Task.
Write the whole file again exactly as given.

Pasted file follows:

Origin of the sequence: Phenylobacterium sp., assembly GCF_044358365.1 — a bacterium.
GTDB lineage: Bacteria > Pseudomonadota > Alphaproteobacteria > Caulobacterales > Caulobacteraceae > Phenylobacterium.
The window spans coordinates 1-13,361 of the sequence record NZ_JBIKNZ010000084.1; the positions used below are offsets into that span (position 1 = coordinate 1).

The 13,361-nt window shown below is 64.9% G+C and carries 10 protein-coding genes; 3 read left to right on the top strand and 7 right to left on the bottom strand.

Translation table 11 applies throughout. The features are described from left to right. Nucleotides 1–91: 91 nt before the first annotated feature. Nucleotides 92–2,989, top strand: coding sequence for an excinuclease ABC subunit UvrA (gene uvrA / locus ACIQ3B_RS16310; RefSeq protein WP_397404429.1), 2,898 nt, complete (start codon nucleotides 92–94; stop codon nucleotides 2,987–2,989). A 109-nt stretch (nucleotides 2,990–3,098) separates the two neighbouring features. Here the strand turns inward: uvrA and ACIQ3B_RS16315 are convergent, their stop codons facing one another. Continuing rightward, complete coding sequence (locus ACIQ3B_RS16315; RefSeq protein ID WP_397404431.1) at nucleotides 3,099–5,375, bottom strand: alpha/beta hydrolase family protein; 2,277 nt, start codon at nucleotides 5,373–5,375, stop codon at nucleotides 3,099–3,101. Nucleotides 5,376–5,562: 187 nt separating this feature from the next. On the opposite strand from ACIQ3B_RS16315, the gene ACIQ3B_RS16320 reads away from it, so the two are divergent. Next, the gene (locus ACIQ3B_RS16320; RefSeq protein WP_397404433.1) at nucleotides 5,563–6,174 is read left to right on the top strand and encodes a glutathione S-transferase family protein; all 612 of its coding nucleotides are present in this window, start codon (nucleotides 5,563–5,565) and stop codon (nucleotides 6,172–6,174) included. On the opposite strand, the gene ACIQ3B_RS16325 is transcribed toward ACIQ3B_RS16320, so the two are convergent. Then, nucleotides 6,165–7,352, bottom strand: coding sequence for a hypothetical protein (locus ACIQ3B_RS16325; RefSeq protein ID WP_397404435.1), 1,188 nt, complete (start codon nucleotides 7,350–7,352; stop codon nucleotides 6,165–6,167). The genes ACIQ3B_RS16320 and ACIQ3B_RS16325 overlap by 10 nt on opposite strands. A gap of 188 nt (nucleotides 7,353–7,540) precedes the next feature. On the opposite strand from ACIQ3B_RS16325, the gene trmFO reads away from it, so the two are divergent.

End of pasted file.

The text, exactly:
Origin of the sequence: Phenylobacterium sp., assembly GCF_044358365.1 — a bacterium.
GTDB lineage: Bacteria > Pseudomonadota > Alphaproteobacteria > Caulobacterales > Caulobacteraceae > Phenylobacterium.
The window spans coordinates 1-13,361 of the sequence record NZ_JBIKNZ010000084.1; the positions used below are offsets into that span (position 1 = coordinate 1).

The 13,361-nt window shown below is 64.9% G+C and carries 10 protein-coding genes; 3 read left to right on the top strand and 7 right to left on the bottom strand.

Translation table 11 applies throughout. The features are described from left to right. Nucleotides 1–91: 91 nt before the first annotated feature. Nucleotides 92–2,989, top strand: coding sequence for an excinuclease ABC subunit UvrA (gene uvrA / locus ACIQ3B_RS16310; RefSeq protein WP_397404429.1), 2,898 nt, complete (start codon nucleotides 92–94; stop codon nucleotides 2,987–2,989). A 109-nt stretch (nucleotides 2,990–3,098) separates the two neighbouring features. Here the strand turns inward: uvrA and ACIQ3B_RS16315 are convergent, their stop codons facing one another. Continuing rightward, complete coding sequence (locus ACIQ3B_RS16315; RefSeq protein ID WP_397404431.1) at nucleotides 3,099–5,375, bottom strand: alpha/beta hydrolase family protein; 2,277 nt, start codon at nucleotides 5,373–5,375, stop codon at nucleotides 3,099–3,101. Nucleotides 5,376–5,562: 187 nt separating this feature from the next. On the opposite strand from ACIQ3B_RS16315, the gene ACIQ3B_RS16320 reads away from it, so the two are divergent. Next, the gene (locus ACIQ3B_RS16320; RefSeq protein WP_397404433.1) at nucleotides 5,563–6,174 is read left to right on the top strand and encodes a glutathione S-transferase family protein; all 612 of its coding nucleotides are present in this window, start codon (nucleotides 5,563–5,565) and stop codon (nucleotides 6,172–6,174) included. On the opposite strand, the gene ACIQ3B_RS16325 is transcribed toward ACIQ3B_RS16320, so the two are convergent. Then, nucleotides 6,165–7,352, bottom strand: coding sequence for a hypothetical protein (locus ACIQ3B_RS16325; RefSeq protein ID WP_397404435.1), 1,188 nt, complete (start codon nucleotides 7,350–7,352; stop codon nucleotides 6,165–6,167). The genes ACIQ3B_RS16320 and ACIQ3B_RS16325 overlap by 10 nt on opposite strands. A gap of 188 nt (nucleotides 7,353–7,540) precedes the next feature. On the opposite strand from ACIQ3B_RS16325, the gene trmFO reads away from it, so the two are divergent.